e-marginalia

I have never been one to write in my books or readings.

Sure, I would underline or highlights parts. Fold the corner of the pages that have the good stuff. But I’ve never scribbled notes or thoughts in the margins.

 

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This is partly because I’ve gotten this far in life without establishing a good reading workflow. It is also partly because I’ve always seen books as precious objects that have to be preserved in good condition, perhaps a result of watching my mom plastic-wrap every new book we got growing up. We put the love of the book object ahead of the knowledge that we could actually get from the book (this seems so strange to me now.)

Sidebar, though: Plastic-wrapping books is an art.

 

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Screenshots from a Youtube tutorial by Helping Hand How-To channel.

 

You have to wrap the book tight enough so that the plastic (which stretches) doesn’t sag or shift. The wrapping also has to look good: there was an art to cutting and folding the notches on the edges of the book spine to make them line up exactly with the book. And you want to optimize your use of the roll of plastic, so you have to plan around the dimensions of the books you’re about to wrap. There are ready-made covers sold in bookstores, but they only come in a limited range of standard sizes, so they didn’t cover books of every size and thickness. Plus it always looks nicer when you do it right by hand anyway.

 

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“Plastic wrap for books” from a vendor on Alibaba.

 

I don’t know why this isn’t a thing in the U.S., but ask anybody who grew up in Southeast Asia and they would be familiar with plastic-wrapped books. My best guess: the plastic protects the covers from being damaged by the humid air. Books were also hard to come by in SE Asia back then: only the best sellers were imported by the local bookstores, so each book was treated with loving care.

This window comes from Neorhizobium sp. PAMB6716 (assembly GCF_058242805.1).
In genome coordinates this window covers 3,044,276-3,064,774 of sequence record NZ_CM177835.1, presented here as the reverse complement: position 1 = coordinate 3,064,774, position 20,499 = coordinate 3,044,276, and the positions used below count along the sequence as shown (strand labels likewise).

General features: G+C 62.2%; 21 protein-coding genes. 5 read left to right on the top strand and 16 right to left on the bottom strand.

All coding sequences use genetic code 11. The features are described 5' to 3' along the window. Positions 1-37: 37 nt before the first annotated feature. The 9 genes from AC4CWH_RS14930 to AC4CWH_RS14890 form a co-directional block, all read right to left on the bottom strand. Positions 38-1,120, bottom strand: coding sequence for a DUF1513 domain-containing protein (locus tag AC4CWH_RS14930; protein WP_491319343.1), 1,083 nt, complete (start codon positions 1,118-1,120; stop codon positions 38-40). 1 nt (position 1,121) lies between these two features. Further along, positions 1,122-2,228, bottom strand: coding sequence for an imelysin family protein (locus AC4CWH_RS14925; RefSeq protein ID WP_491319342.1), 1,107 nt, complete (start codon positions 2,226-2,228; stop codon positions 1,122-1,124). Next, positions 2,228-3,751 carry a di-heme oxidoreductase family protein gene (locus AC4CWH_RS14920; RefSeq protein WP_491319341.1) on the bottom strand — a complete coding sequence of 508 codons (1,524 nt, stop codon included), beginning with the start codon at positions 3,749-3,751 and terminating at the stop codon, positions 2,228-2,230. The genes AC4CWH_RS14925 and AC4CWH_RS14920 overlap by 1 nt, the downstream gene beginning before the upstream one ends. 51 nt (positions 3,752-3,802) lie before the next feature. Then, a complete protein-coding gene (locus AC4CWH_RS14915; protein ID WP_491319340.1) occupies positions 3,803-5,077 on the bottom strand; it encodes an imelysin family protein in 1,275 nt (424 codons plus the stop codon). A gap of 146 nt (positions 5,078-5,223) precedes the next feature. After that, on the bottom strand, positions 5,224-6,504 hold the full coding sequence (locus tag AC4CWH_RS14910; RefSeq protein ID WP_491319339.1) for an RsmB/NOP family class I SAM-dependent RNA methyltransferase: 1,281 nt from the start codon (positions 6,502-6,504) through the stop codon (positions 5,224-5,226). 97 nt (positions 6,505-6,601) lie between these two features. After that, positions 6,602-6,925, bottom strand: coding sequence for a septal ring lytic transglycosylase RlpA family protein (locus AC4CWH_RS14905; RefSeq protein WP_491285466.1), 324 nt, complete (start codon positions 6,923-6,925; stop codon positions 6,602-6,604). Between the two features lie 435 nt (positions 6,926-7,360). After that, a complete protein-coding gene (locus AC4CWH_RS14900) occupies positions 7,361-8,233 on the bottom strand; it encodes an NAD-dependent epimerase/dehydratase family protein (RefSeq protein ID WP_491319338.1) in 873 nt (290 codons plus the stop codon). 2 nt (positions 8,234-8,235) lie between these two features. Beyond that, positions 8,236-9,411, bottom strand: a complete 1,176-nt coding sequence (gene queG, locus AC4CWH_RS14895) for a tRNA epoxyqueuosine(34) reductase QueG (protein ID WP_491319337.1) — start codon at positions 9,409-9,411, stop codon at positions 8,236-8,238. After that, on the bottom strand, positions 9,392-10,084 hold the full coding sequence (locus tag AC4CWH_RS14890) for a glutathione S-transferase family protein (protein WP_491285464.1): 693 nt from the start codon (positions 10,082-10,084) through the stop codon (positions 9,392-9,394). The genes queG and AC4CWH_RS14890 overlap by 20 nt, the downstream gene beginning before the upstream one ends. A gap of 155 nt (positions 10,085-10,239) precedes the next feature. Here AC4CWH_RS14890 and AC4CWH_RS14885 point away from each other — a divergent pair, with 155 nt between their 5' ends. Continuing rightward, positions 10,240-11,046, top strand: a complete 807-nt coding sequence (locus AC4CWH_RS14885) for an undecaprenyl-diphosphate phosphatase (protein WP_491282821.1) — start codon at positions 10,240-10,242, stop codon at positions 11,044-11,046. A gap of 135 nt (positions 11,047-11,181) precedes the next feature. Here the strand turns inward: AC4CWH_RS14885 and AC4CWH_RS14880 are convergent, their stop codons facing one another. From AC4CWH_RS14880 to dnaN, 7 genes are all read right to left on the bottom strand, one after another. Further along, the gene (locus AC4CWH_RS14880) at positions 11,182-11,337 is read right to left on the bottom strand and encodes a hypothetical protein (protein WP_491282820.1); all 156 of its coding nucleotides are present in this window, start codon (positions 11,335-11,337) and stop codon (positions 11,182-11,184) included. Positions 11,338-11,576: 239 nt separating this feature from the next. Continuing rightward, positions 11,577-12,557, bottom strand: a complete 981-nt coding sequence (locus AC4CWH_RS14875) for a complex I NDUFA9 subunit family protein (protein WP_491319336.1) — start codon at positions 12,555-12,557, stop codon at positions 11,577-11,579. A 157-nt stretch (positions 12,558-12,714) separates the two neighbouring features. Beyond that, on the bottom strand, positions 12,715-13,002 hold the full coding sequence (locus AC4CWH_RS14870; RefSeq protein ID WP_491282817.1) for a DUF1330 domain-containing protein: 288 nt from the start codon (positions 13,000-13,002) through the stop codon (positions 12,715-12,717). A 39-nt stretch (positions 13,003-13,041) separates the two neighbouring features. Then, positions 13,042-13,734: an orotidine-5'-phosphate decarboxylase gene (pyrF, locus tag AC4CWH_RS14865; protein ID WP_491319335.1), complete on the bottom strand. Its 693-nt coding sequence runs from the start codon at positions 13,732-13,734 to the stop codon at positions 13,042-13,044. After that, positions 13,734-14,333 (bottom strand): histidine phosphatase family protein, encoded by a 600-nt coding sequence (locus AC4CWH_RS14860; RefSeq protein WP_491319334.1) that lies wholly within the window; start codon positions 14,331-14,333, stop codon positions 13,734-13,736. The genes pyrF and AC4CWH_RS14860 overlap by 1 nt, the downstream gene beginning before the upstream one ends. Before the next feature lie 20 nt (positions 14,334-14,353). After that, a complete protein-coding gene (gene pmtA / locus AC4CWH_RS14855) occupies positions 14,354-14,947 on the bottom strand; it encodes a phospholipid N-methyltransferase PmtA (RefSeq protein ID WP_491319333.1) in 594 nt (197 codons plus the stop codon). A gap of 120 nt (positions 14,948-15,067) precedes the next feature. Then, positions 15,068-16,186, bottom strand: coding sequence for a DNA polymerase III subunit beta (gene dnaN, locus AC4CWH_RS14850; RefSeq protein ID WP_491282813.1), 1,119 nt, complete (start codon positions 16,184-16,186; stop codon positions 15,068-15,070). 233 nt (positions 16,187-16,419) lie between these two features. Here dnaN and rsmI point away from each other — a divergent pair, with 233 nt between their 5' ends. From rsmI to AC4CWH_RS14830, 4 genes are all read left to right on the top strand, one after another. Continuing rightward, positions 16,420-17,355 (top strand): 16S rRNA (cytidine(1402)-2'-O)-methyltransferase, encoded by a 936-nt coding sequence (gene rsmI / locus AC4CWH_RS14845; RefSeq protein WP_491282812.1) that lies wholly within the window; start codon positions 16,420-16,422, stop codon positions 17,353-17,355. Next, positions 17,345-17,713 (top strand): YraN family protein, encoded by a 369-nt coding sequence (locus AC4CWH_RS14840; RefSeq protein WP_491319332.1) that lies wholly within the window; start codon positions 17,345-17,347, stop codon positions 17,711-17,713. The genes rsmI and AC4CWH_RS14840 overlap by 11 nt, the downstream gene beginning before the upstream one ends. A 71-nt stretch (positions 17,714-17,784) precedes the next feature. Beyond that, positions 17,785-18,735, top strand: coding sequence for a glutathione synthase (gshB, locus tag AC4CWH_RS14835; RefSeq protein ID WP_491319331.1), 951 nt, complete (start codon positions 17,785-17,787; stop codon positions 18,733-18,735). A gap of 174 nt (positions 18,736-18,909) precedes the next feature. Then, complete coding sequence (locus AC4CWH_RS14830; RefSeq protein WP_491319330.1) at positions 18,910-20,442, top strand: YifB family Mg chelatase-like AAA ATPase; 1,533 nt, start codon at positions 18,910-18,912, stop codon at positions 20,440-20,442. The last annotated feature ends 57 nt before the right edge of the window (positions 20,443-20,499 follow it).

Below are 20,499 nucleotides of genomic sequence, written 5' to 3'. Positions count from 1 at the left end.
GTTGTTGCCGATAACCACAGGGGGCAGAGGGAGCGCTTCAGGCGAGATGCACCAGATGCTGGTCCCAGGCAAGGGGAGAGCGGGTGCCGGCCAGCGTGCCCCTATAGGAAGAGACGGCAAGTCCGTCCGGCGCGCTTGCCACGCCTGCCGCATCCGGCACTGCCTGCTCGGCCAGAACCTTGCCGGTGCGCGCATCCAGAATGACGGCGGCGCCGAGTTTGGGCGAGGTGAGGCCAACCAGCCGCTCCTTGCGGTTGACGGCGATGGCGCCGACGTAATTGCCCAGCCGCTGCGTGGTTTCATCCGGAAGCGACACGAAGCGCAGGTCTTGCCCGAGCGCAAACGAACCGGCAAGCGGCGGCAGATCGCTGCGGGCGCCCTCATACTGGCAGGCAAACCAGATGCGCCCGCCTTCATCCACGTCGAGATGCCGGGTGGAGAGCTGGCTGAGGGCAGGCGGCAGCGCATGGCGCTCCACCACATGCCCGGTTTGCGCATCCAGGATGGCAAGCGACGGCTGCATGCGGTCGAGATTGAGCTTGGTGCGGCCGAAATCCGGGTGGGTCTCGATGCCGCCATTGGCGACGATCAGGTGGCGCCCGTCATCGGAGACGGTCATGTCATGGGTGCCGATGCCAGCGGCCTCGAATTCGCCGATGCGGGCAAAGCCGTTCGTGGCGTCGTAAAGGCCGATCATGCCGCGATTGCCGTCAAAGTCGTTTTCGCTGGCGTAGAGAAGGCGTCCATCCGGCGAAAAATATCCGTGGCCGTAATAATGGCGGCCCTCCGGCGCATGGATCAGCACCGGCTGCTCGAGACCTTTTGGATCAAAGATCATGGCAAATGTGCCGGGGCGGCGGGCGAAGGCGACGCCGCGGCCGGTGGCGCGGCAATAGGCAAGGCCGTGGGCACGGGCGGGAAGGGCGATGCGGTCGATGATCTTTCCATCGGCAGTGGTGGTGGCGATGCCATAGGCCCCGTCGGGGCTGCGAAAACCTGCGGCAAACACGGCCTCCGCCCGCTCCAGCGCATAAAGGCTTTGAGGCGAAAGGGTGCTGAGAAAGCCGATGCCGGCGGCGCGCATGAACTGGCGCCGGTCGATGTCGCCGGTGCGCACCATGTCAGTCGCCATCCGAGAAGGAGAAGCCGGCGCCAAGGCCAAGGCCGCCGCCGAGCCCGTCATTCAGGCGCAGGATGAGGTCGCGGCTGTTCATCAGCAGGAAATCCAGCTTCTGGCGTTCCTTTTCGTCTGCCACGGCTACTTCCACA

Back to marginalia-scribbling. Farnam Street called this out as an integral part of active reading, of ensuring that you retain what you read. And I’ve met a few people who do that actively (Did they learn this habit as kids?). So I’m game to bring this into my reading routine.

But how does that work when almost everything good to read today is digital? How do we scribble in the e-marginalia of Medium posts, Guardian articles, or Kindle ebooks? How do we do this on mobile? My hack right now is to write notes in Evernote as I read, but that requires me to be tabbing back and forth between the notes app and the reading in the browser.

For this to work, I need to be able to visually trace my notes back to the relevant parts in the articles. Ideally I need to mark directly onto the web pages. But the browser doesn’t let me do that. The grain of the web restricts what I can do on web pages. The designs of blog templates or web news articles do not explicitly leave room for my thoughts to coexist next to their beautifully laid out points. Web/mobile designers get to keep the content exactly as they designed it.

This is a tyranny of web design. It is as if HTML is naturally hydrophobic towards in-line markings. We have to resort to hacks – drawing on screenshots, keeping notes in a separate app –  to work around its restrictions.

Do book designers think about this all the time? Do they wish their books too could repel ink?

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Addendum: Patrick Collison (of course) just sparked a great Twitter thread on this subject

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